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Vintage Amateur and Military Radio Amateur/military receivers and transmitters, morse, and any other related vintage comms equipment.

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Old 18th Nov 2019, 1:26 am   #1
mickm3for
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Default Vintage command TX radiation.

Hi just placed this item on the bench to remove some of the mods, IE the conversion to top band from 3 to 6 mhz, when for some reason i checked this for radiation and finding the meter gives a reading of 7614 cpm. The said meter is NOT luminous in any way, the camera would not focus, even with a 1/8 inch thick ally plate between i still get 1879cpm. The counter has to be around 20 inches away with nothing between to give a background reading. Should i be concerned, your thoughts please. Mick
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Old 18th Nov 2019, 8:44 am   #2
jamesinnewcastl
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Default Re: vintage command tx/ radiation

Hi

So you are saying that you are getting a worrying radiation reading? I don't know about radiation levels but I'll assume it is high.

Dials on aircraft used radioactive materials to stimulate light from another material in the paint. The material that converts the radiation into light 'wears out' but the radioactive material doesn't (well, not for a while anyway).

I'm assuming here that when you say that the dial is 'not luminous in any way', you mean that it doesn't glow.

Cheers
James

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Old 18th Nov 2019, 9:09 am   #3
HamishBoxer
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Default Re: Vintage command TX radiation.

It sounds like the meter even though it is not green paint.
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Old 18th Nov 2019, 11:51 am   #4
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Default Re: Vintage command TX radiation.

I think that the radioactive component actually degrades the phosphorescent component of the paint over time, so non-luminescence in no way means that an item is harmless- indeed, anything from that era with that often-seen dirty-yellow/pale-brown scale marking that doesn't glow should be regarded warily by now. It's opening meters up that is the big no-no- very small radioactive flakes may be breathed in, and it's in the body that the stuff can cause real harm as poor old Alexander Litvinenko found.

Whatever is present in that meter sounds quite fierce!
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Old 18th Nov 2019, 12:44 pm   #5
G6Tanuki
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Default Re: Vintage command TX radiation.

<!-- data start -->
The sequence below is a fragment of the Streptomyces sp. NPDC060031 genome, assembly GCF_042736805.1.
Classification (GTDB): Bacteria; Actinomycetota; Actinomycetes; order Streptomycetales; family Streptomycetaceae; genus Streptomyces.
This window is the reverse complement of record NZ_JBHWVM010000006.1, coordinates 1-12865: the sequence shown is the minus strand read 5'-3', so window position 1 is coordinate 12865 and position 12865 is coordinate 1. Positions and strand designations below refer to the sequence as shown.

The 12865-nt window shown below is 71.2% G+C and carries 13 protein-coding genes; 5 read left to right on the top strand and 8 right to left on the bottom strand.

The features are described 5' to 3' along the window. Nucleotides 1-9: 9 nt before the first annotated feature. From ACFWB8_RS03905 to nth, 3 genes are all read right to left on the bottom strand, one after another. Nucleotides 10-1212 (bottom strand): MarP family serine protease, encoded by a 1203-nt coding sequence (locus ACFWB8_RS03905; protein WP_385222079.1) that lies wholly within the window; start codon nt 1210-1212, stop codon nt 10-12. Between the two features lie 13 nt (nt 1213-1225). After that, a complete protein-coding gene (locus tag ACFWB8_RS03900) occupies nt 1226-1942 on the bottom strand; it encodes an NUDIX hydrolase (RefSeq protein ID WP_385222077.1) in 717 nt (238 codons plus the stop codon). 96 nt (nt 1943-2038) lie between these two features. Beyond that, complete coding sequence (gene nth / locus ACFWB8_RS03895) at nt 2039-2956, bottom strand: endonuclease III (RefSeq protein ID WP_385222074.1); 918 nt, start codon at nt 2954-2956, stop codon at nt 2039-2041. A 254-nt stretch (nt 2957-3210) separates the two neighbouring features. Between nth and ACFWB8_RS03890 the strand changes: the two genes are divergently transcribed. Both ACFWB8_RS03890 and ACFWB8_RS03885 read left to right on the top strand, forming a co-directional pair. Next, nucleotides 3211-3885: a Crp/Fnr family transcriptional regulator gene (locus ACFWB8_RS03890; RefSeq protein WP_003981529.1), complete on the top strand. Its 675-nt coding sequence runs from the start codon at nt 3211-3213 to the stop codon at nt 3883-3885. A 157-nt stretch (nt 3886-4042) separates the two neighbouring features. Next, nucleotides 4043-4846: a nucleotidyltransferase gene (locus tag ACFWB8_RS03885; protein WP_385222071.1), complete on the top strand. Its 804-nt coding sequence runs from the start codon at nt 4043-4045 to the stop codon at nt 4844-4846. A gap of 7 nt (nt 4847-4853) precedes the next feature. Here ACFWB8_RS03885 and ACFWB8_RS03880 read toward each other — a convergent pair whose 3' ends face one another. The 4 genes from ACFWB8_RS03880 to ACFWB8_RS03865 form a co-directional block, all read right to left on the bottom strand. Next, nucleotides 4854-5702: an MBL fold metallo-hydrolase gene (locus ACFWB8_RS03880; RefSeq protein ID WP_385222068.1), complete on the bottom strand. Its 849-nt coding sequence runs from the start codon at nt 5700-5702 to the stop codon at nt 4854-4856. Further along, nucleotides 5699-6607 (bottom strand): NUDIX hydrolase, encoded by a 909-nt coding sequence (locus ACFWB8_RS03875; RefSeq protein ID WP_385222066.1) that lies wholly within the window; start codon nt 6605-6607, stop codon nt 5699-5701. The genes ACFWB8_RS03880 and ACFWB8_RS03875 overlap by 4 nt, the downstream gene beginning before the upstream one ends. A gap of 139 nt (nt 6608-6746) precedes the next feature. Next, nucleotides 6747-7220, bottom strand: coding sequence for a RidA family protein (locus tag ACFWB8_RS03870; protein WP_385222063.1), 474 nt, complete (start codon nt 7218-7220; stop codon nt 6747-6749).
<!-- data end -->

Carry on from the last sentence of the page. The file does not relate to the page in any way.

Yes, the glow fades quickly with time but the radioactive component has a somewhat longer half-life and remains actively emitting alpha-particles even though it's got nothing to glow against.

A lot of the ex-military radio/electronics stuff sold as surplus during the 50s and 60s had the meters removed before sale because they were a potential hazard; there's also this:

https://www.bbc.co.uk/news/uk-17921639
https://www.bbc.co.uk/news/uk-scotla...-fife-15635527
https://www.theguardian.com/environm...-world-war-two

Or search for stories about "The Radium Girls".

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Old 18th Nov 2019, 2:03 pm   #6
Sparky67
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Default Re: Vintage command TX radiation.

I'm not an expert but I guess you really need to know the conversion factor for the detector used in your instrument to be able to turn the counts-per-minute reading into micro- or milli-Sieverts, something which has defined exposure levels you can refer to.

This is a relevent chart...

Martin
G4NCE

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Old 18th Nov 2019, 2:40 pm   #7
mickm3for
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Default Re: Vintage command TX radiation.

Hi the usv/h is 30.2usv/h i cant work out if this is safe or not thanks for your help Mick
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Old 18th Nov 2019, 11:14 pm   #8
Colinaps
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Default Re: Vintage command TX radiation.

Not an expert either but I should keep it somewhere well ventilated, where the glass isn't going to get broken and avoid sitting too close to it for extended periods. If the radiation level is close to the normal background at a couple of feet, that's probably a sensible distance to keep!
I have a pocket watch a lot hotter that lived in a pocket for decades with no apparent ill-effects to the owner. Provided you don't get radium paint dust on or in your person (or house), or breathe in a noticeable amount of radon, you'll be fine.

A worthwhile test might be to put the meter in a ziploc bag for a couple of hours, then removing it to measure the half-life of whatever gas is left in the bag. There might not be anything detectable on your GC but things like altimeters and ASIs are open to the atmosphere and leak quite a bit.